By Tom Baxter
Last week, in a meeting that took less time than it would have to say a prayer and the Pledge of Allegiance, the Randolph County Board of Elections voted down a proposal to close seven of its nine polling places before this November’s election.
This was hailed as a victory by Democrats and civil rights groups who brought national attention to the closings, which they said were intended to suppress turnout in this 60 percent-black county a few miles southeast of Plains. Understandably so: Last week’s meeting wouldn’t have concluded nearly so quickly and decisively if it hadn’t been for the heat brought by these groups.
There’s a way you could see the proposal to close the polling places — and some of its defenders do — as part of the larger story of the hollowing-out of rural south Georgia, like the school consolidations and hospital closings which have also affected areas like Randolph County. Other counties around Randolph have already consolidated polling places to reduce costs, and some of the polling sites to be closed weren’t in compliance with the Americans With Disabilities Act.
“Is this the right time? The answer is no. It’s not,” consultant Mike Malone said of the proposal at a public meeting held to introduce the changes. “The reason it’s not the right time? It’s never the right time. Should we wait for the presidential year? Should we wait for an off-year?”
As it has turned out the answer to the latter question should have been, emphatically, yes. In this year’s heated election atmosphere, such an action was bound to be interpreted as a racial provocation. The board had already fired Malone before it ditched his proposals, which is a convenient thing about consultants. Secretary of State Brian Kemp, who received a $250 donation from Malone and recommended him for the job, may find him a little harder to shake.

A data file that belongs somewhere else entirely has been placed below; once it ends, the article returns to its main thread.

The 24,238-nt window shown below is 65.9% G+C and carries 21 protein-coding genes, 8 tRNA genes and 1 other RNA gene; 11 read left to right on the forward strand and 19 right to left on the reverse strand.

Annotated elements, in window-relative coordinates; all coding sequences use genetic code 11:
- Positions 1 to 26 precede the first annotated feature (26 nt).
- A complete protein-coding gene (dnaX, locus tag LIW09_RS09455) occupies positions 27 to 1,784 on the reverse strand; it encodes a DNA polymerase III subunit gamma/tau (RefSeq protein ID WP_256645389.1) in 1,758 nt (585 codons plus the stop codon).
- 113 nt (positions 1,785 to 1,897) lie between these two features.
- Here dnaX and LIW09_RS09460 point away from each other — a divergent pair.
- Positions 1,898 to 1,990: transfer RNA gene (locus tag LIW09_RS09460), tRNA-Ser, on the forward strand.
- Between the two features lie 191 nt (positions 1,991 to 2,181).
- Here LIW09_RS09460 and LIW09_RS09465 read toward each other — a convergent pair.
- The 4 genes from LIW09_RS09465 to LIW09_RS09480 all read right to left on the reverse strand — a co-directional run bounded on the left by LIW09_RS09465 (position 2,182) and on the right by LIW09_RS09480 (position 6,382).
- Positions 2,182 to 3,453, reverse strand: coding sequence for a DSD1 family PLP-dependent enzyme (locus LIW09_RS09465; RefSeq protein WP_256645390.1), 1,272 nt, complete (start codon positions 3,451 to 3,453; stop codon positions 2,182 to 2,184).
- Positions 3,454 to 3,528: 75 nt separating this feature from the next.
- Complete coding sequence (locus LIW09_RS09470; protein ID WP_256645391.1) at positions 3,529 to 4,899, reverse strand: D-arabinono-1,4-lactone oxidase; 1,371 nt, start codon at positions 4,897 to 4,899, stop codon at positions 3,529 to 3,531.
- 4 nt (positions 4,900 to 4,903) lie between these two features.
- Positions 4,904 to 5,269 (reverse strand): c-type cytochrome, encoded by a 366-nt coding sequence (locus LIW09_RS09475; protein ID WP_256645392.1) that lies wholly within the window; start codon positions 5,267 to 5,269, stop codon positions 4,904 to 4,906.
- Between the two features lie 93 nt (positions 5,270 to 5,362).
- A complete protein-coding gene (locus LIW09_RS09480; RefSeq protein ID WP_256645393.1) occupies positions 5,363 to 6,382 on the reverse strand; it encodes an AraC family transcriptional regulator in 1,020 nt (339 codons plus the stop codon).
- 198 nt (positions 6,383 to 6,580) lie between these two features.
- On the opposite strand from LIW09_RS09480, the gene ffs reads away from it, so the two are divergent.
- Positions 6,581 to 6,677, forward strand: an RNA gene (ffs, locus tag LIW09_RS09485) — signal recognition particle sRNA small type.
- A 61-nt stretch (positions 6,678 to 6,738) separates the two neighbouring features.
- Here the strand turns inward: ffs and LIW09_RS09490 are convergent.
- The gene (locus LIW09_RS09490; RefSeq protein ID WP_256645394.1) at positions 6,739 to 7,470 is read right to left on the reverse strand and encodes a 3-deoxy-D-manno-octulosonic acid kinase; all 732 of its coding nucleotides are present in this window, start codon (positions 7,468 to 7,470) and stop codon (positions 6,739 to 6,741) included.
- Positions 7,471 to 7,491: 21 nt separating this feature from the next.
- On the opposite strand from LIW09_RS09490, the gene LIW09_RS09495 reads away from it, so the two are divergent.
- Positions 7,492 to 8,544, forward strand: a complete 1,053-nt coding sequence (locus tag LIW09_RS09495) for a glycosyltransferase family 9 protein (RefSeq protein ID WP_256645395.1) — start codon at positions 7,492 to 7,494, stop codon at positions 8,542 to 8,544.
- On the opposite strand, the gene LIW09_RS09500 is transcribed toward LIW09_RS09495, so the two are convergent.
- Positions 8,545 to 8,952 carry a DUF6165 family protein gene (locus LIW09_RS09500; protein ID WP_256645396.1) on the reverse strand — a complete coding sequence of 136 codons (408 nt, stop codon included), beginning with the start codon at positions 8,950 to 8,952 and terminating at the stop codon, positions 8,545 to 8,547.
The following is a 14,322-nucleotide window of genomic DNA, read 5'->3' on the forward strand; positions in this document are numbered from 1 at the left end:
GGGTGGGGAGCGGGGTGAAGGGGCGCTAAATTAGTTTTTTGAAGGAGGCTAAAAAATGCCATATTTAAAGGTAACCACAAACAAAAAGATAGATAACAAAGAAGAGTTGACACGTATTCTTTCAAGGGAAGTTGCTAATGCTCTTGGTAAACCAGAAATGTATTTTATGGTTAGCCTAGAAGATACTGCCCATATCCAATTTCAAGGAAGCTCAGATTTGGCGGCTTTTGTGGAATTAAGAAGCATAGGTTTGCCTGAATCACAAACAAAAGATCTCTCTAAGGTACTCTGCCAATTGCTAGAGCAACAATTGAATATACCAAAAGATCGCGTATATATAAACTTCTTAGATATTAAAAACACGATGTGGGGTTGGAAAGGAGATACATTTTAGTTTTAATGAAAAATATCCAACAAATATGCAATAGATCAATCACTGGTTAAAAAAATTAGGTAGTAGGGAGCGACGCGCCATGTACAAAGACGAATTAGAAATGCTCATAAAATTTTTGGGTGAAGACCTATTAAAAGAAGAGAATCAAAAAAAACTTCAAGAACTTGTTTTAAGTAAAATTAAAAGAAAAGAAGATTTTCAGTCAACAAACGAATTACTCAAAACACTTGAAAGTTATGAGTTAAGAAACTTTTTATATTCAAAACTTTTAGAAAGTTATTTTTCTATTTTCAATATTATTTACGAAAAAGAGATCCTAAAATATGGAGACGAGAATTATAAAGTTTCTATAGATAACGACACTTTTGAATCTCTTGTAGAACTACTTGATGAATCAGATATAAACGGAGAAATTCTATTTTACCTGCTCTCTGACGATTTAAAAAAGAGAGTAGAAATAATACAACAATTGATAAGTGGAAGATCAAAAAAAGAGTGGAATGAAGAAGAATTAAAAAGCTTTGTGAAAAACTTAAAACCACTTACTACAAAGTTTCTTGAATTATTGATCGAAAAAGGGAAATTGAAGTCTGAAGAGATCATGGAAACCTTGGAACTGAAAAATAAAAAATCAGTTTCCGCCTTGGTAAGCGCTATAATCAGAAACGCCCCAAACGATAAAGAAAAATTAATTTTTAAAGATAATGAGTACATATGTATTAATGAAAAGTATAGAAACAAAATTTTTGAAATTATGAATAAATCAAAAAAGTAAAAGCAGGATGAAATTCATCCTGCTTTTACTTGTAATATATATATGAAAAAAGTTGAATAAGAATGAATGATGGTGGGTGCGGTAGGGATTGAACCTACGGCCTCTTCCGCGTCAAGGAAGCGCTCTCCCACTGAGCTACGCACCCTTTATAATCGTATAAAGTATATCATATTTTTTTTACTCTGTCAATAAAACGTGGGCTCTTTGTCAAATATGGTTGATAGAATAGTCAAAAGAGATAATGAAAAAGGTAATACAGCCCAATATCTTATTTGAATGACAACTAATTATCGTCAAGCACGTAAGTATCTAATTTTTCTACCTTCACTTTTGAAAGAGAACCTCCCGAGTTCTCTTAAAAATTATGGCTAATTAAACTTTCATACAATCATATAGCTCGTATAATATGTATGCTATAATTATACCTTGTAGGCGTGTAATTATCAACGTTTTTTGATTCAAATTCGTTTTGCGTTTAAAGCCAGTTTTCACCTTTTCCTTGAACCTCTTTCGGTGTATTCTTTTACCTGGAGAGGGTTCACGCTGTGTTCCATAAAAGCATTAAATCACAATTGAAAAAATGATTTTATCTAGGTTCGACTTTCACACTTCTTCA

To put things in perspective, the victory in this incident was measured more by dollars raised in fundraising appeals than votes. A total of 1,221 people voted in Randolph County in the May 22 primaries, with 777 votes cast in the Democratic Primary and 444 in the Republican Primary.
Meanwhile a much larger battle over ballot access rages, with much less scrutiny.
Last week the Macon Telegraph spotlighted two of some 2,500 people who received letters from the Macon-Bibb County Board of Elections informing them that if they didn’t respond in 30 days, they would be classified as “inactive voters” because they’d moved, failed to respond to election-related mail or hadn’t voted in a long time. It turned out the letters were triggered when the board sent out letters about a change in precinct locations, and some of the letters were returned.
One of them was local dentist Lindsay Holliday, a political gadfly and past candidate for office who is anything but inactive.
“I’m definitely an activist, and I’m ready to get active about this,” said Holliday, who claims to have voted in every Georgia election for the past 40 years.
A second Macon voter, Heather Bowman Cutway, was told simply to ignore the letter when she called the Secretary of State’s office, even though she probably should have been advised to send in the stamped card confirming she was an active voter to avoid confusion later.
Across the state, some 35,000 registered voters have received these voter confirmation letters, as they are called. Some will either send back their confirmations or just show up at the polls, but voting rights advocates caution that these letters can be intimidating to younger and less educated voters, who may decide just to skip the hassle and not vote. There are probably a lot more voters who fit this category than there are voters in Randolph County.
Turnout in this fall’s election will probably be well over the nearly 2.5 million who voted four years ago, but the margin, by all indications, is likely to be much thinner. The battle over ballot access could get much more intense.